Irish (also known as Irish Gaelic or Gaelic) has roughly 133,000 native speakers, most of which live in the Republic of Ireland. Irish is the national and first official language of the Republic of Ireland, an official language of the European Union, and an officially recognized minority language in Northern Ireland.
While people do use the language in their daily lives, living completely in Irish presents some challenges as filmmaker and native Irish speaker Manchán Magan can attest to. He made the documentary No Béarla (No English) about his experiences traveling around Ireland speaking only Irish. The results of his trying to speak with Gaeilgeoirí (Irish speakers) were definitely mixed and give insight into the role Irish plays in daily life. The language was outlawed by the British in the 19th century, though a revival that started in the early 20th century kept the language from completely dying out. While learning Irish is mandatory in schools, most speakers are concentrated in the west of the country in areas that are known collectively as the Gaeltacht.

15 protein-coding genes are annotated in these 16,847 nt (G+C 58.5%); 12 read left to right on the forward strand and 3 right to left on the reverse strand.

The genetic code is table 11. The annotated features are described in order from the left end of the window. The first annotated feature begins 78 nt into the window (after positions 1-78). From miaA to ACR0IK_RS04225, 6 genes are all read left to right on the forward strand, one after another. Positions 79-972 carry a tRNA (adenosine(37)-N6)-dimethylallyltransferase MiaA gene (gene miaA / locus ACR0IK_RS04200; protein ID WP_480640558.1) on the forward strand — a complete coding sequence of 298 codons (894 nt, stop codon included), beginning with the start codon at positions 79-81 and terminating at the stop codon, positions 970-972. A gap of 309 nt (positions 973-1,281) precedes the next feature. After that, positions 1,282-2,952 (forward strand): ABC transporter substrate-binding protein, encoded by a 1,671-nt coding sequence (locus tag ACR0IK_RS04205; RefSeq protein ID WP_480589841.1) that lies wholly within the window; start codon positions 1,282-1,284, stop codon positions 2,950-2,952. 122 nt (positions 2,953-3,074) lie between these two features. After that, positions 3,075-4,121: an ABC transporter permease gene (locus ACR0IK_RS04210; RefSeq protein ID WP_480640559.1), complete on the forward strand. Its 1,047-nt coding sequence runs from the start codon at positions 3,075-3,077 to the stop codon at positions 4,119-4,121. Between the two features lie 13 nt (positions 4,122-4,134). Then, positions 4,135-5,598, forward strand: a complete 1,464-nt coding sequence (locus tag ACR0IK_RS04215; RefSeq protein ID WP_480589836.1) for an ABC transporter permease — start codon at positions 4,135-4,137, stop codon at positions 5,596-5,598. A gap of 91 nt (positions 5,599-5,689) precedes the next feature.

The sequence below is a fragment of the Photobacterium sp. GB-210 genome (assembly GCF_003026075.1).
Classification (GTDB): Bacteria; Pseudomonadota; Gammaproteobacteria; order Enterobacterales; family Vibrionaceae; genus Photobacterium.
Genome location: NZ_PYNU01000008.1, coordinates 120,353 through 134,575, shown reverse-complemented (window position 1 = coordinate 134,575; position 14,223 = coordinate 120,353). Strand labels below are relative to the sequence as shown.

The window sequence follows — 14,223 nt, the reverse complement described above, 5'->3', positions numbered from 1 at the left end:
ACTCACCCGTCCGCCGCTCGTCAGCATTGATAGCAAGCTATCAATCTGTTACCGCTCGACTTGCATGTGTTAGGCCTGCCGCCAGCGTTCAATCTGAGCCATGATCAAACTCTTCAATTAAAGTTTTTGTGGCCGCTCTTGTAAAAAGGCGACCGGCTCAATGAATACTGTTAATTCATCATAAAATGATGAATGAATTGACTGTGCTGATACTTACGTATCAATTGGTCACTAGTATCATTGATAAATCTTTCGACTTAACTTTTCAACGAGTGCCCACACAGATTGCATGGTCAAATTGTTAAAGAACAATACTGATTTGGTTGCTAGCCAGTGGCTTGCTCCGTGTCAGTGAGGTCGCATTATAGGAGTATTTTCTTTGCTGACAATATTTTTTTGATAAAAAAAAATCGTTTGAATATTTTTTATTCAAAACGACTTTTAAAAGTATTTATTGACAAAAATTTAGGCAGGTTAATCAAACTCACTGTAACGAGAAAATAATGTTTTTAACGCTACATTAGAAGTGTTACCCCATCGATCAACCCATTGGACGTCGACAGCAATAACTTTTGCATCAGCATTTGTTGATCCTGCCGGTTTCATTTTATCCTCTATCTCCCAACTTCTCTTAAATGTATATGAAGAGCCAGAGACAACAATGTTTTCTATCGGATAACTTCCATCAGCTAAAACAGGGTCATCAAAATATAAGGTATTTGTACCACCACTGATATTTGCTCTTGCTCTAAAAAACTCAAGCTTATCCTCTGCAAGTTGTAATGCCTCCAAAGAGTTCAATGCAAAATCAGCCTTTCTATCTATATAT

Geography aside, the Irish language definitely has some quirks that set it apart from other Indo-European languages. For one, its sentence word order is Verb Subject Object, an order than only 9 percent of the world’s languages use. The English sentence “I drove a car” thus becomes “Drove I a car.” “I always speak Irish” would be “Speak I Irish always.”
There are also no words for “yes” or “no” in Irish. Instead affirmation and negation are part of the verb form. Irish also only has 11 irregular verbs (compared to the 80 commonly used irregulars in English). Irish also uses different beginnings and endings to indicate certain kinds of possession, prepositions, or numbers. Most case-based languages require knowledge of different word endings (like in German, Latin, or Russian) or beginnings, but Irish requires both, making it a bit of a challenge to learn.